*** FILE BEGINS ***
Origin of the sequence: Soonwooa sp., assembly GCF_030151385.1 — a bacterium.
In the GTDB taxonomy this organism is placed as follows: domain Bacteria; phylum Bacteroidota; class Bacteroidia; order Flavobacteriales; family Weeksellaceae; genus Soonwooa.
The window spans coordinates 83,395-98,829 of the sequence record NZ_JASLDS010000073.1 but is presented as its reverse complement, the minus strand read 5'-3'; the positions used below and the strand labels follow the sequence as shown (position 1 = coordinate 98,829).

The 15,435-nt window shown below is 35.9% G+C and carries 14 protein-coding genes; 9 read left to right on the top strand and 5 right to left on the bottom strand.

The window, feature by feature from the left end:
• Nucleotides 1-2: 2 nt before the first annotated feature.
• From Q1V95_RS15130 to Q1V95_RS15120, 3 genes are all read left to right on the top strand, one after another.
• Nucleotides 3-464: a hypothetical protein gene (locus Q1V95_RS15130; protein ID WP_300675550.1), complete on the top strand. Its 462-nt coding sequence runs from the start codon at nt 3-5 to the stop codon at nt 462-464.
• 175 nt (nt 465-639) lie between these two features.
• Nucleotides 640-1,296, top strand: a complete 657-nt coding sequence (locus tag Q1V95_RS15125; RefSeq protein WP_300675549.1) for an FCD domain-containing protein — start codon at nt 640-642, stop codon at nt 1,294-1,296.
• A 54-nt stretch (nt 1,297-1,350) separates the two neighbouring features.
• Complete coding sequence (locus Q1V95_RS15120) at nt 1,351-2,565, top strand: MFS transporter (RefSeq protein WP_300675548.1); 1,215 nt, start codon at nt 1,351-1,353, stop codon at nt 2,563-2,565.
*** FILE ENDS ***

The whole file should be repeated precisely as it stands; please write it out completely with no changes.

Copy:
Origin of the sequence: Soonwooa sp., assembly GCF_030151385.1 — a bacterium.
In the GTDB taxonomy this organism is placed as follows: domain Bacteria; phylum Bacteroidota; class Bacteroidia; order Flavobacteriales; family Weeksellaceae; genus Soonwooa.
The window spans coordinates 83,395-98,829 of the sequence record NZ_JASLDS010000073.1 but is presented as its reverse complement, the minus strand read 5'-3'; the positions used below and the strand labels follow the sequence as shown (position 1 = coordinate 98,829).

The 15,435-nt window shown below is 35.9% G+C and carries 14 protein-coding genes; 9 read left to right on the top strand and 5 right to left on the bottom strand.

The window, feature by feature from the left end:
• Nucleotides 1-2: 2 nt before the first annotated feature.
• From Q1V95_RS15130 to Q1V95_RS15120, 3 genes are all read left to right on the top strand, one after another.
• Nucleotides 3-464: a hypothetical protein gene (locus Q1V95_RS15130; protein ID WP_300675550.1), complete on the top strand. Its 462-nt coding sequence runs from the start codon at nt 3-5 to the stop codon at nt 462-464.
• 175 nt (nt 465-639) lie between these two features.
• Nucleotides 640-1,296, top strand: a complete 657-nt coding sequence (locus tag Q1V95_RS15125; RefSeq protein WP_300675549.1) for an FCD domain-containing protein — start codon at nt 640-642, stop codon at nt 1,294-1,296.
• A 54-nt stretch (nt 1,297-1,350) separates the two neighbouring features.
• Complete coding sequence (locus Q1V95_RS15120) at nt 1,351-2,565, top strand: MFS transporter (RefSeq protein WP_300675548.1); 1,215 nt, start codon at nt 1,351-1,353, stop codon at nt 2,563-2,565.